Hand: theta, Exeter 3500

Exeter 3500

EXON Project

This hand may be recognised by the tail of g which has a short neck and is lozenge-shaped and closed; capital Uncial M in which the first two legs are closed in a circle and the third is extended below the baseline; small and curled overline which may appear closed; Gallows mark with curls coming out of three corners. Also, both minims and bodies of letters are rather small (1mm).

1. Letterforms

a.- Uncial form with a very small head (back only slightly rising above bowl).

d.- Two forms in use: straight-backed is favoured and shows a vertical shaft with a triangular serif at the top; uncial d has an ascender that rises at about 45º and ends in a vertical hairline.

e.- Angular lower section and horizontal tongue at word end.

g.- Tail starts off from the right side of the head with a short neck and is lozenge-shaped and closed.

h.- Shaft ends in triangular serif and rests on the baseline. Right leg tucks in and stays on the baseline.

p.- Approach stroke, round head and vertical descender.

s.- Long s with shoulder on the left with slopping head. It reaches below the baseline (as do f and r).

t.- Vertical stroke goes across the horizontal one.

x.- Left leg is extended and curls upwards reaching below the previous letter.


2. Treatment of minims, ascenders & descenders

Minims .- Rather short (1mm). Approach stroke. Finishing stroke/flick forward only in the case of final component of m and n.

Ascenders.- Double the size of minims (2mm), often longer. The show a triangular serif on the left at the top.

Descenders.- Plain vertical shaft with no ‘foot’ or finishing stroke.

3. Form of capitals

L. With a horizontal stroke on top of the ascender.

M. Uncial form with the first two legs form a closed circle and the third is extended below the baseline.

W. Two superimposed Vs in which the left arm turns right at the top (like the ascender of round d) and the right one starts with and approach stroke. Left arms are considerably higher too.

4. Forms of punctuation

Punctus simplex seems to be only form of punctuation in use.

5. Form of paraph (gallows mark)

Very fancy form with decorative curls in all three points. Also, the triangular body of the mark is made of a number of lines that serve to fill in the space. Very similar form found in following page (266r11), in section copied by alpha. The same happens in 268r (theta) and 268v-269r (alpha).

6. Forms of abbreviation

Ampersand.- Only used within at word end (ual&). Rather small form, in line with other forms in this hand. Lower component often reaches below the baseline and tongue, which is nearly horizontal, starts from half-way down that lower component.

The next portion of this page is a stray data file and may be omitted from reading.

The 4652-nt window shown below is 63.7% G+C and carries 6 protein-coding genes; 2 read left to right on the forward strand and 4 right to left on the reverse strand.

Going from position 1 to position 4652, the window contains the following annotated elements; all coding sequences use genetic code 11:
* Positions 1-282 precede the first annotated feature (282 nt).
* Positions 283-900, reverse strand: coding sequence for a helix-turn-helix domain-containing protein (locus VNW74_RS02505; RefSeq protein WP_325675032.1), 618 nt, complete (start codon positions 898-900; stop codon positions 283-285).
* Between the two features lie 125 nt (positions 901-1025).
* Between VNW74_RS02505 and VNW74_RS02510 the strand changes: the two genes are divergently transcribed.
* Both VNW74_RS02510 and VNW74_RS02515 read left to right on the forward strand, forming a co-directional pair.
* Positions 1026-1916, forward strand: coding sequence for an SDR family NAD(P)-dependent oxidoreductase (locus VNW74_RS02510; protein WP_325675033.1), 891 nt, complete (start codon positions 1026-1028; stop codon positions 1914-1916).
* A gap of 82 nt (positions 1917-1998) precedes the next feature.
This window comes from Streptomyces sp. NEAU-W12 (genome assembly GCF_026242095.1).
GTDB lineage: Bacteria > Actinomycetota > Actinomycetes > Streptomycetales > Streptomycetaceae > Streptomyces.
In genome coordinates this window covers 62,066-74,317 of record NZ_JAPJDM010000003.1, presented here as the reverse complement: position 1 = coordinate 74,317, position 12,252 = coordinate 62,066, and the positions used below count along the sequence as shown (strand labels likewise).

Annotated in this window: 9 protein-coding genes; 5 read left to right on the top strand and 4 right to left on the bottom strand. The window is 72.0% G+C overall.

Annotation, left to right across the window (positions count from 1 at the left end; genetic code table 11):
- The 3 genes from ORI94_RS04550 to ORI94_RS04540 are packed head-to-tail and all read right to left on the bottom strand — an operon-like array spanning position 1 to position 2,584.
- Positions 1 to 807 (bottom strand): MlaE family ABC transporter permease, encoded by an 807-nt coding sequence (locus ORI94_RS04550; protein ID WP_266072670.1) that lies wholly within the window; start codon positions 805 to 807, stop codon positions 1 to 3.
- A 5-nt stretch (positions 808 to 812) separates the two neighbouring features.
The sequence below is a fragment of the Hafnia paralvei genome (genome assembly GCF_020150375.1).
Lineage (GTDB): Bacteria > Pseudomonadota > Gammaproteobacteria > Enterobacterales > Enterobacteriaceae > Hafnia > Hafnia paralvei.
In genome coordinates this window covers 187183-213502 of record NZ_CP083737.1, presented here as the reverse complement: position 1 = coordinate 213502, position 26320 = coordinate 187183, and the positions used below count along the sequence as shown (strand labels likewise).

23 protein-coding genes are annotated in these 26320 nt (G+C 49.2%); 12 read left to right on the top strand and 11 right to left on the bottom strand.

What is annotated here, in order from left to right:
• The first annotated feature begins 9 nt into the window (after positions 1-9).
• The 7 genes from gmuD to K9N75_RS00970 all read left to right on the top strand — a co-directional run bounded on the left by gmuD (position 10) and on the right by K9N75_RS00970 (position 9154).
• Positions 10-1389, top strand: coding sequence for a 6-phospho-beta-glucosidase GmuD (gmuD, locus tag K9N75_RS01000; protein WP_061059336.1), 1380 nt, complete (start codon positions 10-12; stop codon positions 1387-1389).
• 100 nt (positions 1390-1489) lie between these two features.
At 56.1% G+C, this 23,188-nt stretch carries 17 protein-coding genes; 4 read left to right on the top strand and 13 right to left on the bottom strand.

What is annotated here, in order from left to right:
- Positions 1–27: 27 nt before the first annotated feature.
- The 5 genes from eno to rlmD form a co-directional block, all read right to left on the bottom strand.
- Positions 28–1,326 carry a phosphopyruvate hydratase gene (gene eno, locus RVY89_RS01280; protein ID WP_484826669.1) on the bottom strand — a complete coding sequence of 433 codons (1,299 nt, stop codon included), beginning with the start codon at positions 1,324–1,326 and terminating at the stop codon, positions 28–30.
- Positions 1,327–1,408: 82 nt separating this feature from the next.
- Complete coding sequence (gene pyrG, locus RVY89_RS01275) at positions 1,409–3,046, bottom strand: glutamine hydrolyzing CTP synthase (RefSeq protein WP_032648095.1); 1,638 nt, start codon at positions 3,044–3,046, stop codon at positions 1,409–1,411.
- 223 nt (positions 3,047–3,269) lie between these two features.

et nota.- Preferred to ampersand as conjunction. Horizontal bar is slightly curved and at about headline. Lower component often goes slightly below baseline, but by no means always.

Overline.- Rather small and curled upwards. At times it is almost closed.


-us.- Suspension mark is attached to letter.


q- forms.-

e cauda.- ‘Cedilla’ is normally a slightly wavy line which occasionally may be straight (268r18 pascuę). The corresponding mark of abbreviation is not as often used as in other hands, but when so it is more stylised/carefully formed.

pr- forms.- .

other forms.-


7. Forms of suspension

8. Ligatures


-ct- ligature:.

-rt- ligature:

-st- ligature: Rather wide and high form (perhaps to emphasise that the S is capital – place name) at 265v13. Compare with potest 353v18, which is not so wide.


9. Method and form of annotation (signes de renvoi?)

Interlinear insertions, marginal insertions (with signes de renvoi?).

10. Method of correction and correction mark

Underlined word (268r10); erasures.

11. Treatment of numerals

The last in a sequence of minims is often (not consistently) extended below the baseline.

12. Proportions and measurements

Minims about 1mm, ascenders about 2mm or more.


- Pricking.-

- Ruling.-

13. Other idiosyncrasies (preferred spellings, usages, …)


What does he write?

King (So) – 89r3-10; 90v1-9

King (Queen Eadgyth) (So) – 114v13-19; 115r3 [ends quire]

King (Wulfweard the White) (So) – 116r18-v2

Bishop of Coutances (So) – 136v1-13; 137r11-19 [ends quire]; 141v2-6; 141v12-5v4

Bishop Osmund (So) – 154r1-14 [opens quire]

Bishop Giso (So) – 157r6-60r20 [ends quire]

Abbot of Glastonbury (So) – 161r9-19

St Peter of Muchelney (So) – 188r8-9r12

St Peter of Athelney (So) – 191r10-19

Saints (So) – 196r10-14; 197r4-9; 198r1-11

Count of Mortain (So) – 265v1-20; 268r1-7; 268r13-19; 275v6-6v9

Count Eustace (So) – 283r7-12

Earl Hugh (So) – 286v18-7r3 [ends quire]

Walscin de Douai (So) – 350v11-19; 352r2-7; 352v2-20 [ends quire]; 353r1-5v9 [opens and ends quire]

William de Moyon (So) – 360v13-2v10

Alfred d'Epaignes (So) – 373v17-4r6

Thurstan fitzRolf (So) – 382v1-3r5; 384v13-17

Roger de Courseulles (So) – 427r1-4; 428v15-20; 429r14-v24 [ends quire]; 431v10-19; 435r20-v3

William d'Eu (So) – 439r5-14 [ends quire]

Roger Arundel (So) – 442r1-21; 445r3-8

Gilbert fitzTurold (So) – 446r1-5 [opens quire]

Osbern Giffard (So) – 447r1-6

Matthew de Mortagne (So) – 450r18-v3 [ends quire]

Serle de Burcy (So) – 452r17-v20; 454r12-20 [ends quire]

French Knights (So) – 462v11-3r4; 464r13-18; 464v8-14; 467r5-14

King’s Sergeants (So) – 478r14-v5; 479v17-80r18

English Thegns (So) – 490v6-11; 491v5-16; 491v11-14; 492r1-14; 493r1-v3; 493v7-12

Other relevant information

- Insertion on the outer margin between lines 5 and 6 by what appears to be a different hand (probably alpha?) [265v].

- It would seem that either theta is copying alpha’s style of Gallows mark or that the latter is just introducing them in the sections copied by the former.

- Incidentally, most of theta’s stints are in close proximity to those of alpha (either preceding or following each other – or indeed both!).

No Annotation associated to this record